To study this further, I acquired the first two million decimal digits of the square root of 2, as computed by Nemiroff & Bonnell. The rate of occurrence of complete permutation strings is shown in the figure below.

 

 

This seems to show a systematic upward bias, i.e., a scarcity of complete permutation strings relative to the expected frequency based on the assumption of normality. I also acquired the first million decimal digits of the square root of 7, and of Euler's constant g = 0.577...  The behaviors of n/p(n) for the digits of these two numbers are shown below.

 

 

The digits of the square root of 7 seem to converge fairly well on the predicted frequency, but the digits of gamma seem to be consistently richer in complete permutations, i.e., n/p(n) is low, at least out to one million digits.

 

It may be worth noting that of all these numbers, the digits of p are the most thoroughly checked and verified, and those are the digits that converge most satisfactorily to the theoretical value. For the digits of the other constants (e, g, sqrt(2), sqrt(7)), Nemiroff & Bonnell are careful to point out that they do not guarantee their accuracy, and they invite other people to check them.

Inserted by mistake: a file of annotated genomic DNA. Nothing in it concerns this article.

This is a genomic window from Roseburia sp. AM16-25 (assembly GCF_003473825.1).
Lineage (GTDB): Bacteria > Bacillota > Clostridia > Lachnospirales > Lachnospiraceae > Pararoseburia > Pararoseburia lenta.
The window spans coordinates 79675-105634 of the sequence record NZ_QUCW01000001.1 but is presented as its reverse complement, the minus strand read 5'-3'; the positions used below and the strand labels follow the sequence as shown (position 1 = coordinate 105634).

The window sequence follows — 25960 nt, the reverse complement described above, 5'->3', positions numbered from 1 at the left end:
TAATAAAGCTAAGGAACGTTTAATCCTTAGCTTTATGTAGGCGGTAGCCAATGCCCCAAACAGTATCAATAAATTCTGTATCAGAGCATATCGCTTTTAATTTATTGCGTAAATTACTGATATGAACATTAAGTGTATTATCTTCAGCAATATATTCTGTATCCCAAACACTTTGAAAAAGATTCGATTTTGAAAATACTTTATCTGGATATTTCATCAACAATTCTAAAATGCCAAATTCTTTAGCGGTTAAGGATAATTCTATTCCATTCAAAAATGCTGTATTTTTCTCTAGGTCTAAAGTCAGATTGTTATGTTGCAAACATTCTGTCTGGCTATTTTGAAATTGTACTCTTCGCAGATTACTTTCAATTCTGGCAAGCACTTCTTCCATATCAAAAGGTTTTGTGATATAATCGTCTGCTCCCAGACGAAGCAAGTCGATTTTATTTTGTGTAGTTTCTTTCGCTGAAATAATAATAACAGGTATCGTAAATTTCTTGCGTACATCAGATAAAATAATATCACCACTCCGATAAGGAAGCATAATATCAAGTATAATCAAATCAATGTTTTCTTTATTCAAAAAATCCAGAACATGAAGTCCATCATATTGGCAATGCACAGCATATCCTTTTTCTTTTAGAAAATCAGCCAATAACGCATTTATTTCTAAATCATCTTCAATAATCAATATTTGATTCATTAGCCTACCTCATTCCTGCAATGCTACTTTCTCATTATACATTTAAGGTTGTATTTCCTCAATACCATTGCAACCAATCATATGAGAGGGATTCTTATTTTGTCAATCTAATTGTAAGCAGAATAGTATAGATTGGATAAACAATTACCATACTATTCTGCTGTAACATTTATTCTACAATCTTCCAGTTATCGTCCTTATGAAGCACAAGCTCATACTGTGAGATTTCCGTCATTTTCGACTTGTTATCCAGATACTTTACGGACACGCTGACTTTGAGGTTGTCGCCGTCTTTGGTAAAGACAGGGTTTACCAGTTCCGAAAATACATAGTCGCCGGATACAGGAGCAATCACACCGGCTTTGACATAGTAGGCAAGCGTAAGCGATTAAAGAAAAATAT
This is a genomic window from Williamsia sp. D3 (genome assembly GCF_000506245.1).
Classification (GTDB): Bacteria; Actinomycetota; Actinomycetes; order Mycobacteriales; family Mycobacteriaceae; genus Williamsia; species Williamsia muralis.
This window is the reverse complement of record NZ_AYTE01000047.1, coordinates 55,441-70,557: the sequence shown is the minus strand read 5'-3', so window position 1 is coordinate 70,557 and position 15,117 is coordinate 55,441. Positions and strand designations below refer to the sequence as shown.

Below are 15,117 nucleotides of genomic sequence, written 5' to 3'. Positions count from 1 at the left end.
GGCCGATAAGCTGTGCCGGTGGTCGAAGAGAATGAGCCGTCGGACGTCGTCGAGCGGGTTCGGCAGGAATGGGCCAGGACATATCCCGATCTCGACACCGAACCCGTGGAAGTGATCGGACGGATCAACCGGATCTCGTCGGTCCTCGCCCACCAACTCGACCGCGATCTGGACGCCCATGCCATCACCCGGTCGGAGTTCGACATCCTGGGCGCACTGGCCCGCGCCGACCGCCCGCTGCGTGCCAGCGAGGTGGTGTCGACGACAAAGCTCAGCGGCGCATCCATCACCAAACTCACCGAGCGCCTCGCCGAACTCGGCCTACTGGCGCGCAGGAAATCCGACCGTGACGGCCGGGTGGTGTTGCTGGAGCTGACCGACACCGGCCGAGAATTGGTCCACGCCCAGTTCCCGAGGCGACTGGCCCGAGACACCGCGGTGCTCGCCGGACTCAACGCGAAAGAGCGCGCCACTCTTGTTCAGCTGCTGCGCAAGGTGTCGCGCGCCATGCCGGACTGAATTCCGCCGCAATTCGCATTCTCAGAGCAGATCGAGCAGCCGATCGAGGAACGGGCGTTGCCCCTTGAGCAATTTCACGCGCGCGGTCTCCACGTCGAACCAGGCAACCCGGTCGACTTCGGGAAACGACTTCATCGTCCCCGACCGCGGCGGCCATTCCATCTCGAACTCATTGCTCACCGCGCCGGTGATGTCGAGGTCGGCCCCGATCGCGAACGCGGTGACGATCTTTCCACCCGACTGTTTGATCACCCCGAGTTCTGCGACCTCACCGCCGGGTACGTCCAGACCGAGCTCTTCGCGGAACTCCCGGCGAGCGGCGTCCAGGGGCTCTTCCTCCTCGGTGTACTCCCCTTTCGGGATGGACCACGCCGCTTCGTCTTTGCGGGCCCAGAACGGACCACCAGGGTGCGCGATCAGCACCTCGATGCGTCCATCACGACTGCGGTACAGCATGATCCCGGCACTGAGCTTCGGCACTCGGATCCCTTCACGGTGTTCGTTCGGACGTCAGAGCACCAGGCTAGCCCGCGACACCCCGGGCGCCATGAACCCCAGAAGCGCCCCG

For another check, I acquired the first five million decimal digits of the square root of 5 as computed by Dawson Merrill. He has actually computed 10 million digits, but says only the first five million have been checked, and he is confident of their correctness. The average interval between complete permutation strings, plotted below, seems to converge fairly well on the predicted theoretical value.

 

 

These mixed results lead to the question of how many digits would need to be checked in order to reasonably expect the overall frequency of complete permutation strings to be within, say, 1% of the theoretical asymptotic value. Also, does the speed of convergence for the digits of a particular number have any significance? Is the prompt convergence for the decimal digits of p on the asymptotic value just an accident?